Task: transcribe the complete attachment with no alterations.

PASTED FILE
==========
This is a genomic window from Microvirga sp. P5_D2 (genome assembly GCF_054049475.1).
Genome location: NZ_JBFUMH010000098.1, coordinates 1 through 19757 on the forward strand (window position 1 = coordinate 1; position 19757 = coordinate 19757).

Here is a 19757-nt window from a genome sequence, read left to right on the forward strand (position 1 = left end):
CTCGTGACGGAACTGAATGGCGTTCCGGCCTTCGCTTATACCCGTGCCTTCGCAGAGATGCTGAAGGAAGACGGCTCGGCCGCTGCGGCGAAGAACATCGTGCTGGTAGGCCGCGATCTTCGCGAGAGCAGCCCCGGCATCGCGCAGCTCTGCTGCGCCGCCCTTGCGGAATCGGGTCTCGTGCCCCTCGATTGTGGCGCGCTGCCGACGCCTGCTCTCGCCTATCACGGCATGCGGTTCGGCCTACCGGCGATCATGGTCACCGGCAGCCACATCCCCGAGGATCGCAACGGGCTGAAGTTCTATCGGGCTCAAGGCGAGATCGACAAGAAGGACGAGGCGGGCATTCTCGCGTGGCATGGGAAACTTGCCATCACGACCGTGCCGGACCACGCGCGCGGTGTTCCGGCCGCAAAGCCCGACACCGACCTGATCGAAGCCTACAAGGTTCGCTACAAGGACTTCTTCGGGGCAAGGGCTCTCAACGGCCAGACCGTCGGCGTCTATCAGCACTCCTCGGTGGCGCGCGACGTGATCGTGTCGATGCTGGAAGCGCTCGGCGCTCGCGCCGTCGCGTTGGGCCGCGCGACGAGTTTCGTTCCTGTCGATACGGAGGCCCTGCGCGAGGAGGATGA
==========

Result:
This is a genomic window from Microvirga sp. P5_D2 (genome assembly GCF_054049475.1).
Genome location: NZ_JBFUMH010000098.1, coordinates 1 through 19757 on the forward strand (window position 1 = coordinate 1; position 19757 = coordinate 19757).

Here is a 19757-nt window from a genome sequence, read left to right on the forward strand (position 1 = left end):
CTCGTGACGGAACTGAATGGCGTTCCGGCCTTCGCTTATACCCGTGCCTTCGCAGAGATGCTGAAGGAAGACGGCTCGGCCGCTGCGGCGAAGAACATCGTGCTGGTAGGCCGCGATCTTCGCGAGAGCAGCCCCGGCATCGCGCAGCTCTGCTGCGCCGCCCTTGCGGAATCGGGTCTCGTGCCCCTCGATTGTGGCGCGCTGCCGACGCCTGCTCTCGCCTATCACGGCATGCGGTTCGGCCTACCGGCGATCATGGTCACCGGCAGCCACATCCCCGAGGATCGCAACGGGCTGAAGTTCTATCGGGCTCAAGGCGAGATCGACAAGAAGGACGAGGCGGGCATTCTCGCGTGGCATGGGAAACTTGCCATCACGACCGTGCCGGACCACGCGCGCGGTGTTCCGGCCGCAAAGCCCGACACCGACCTGATCGAAGCCTACAAGGTTCGCTACAAGGACTTCTTCGGGGCAAGGGCTCTCAACGGCCAGACCGTCGGCGTCTATCAGCACTCCTCGGTGGCGCGCGACGTGATCGTGTCGATGCTGGAAGCGCTCGGCGCTCGCGCCGTCGCGTTGGGCCGCGCGACGAGTTTCGTTCCTGTCGATACGGAGGCCCTGCGCGAGGAGGATGA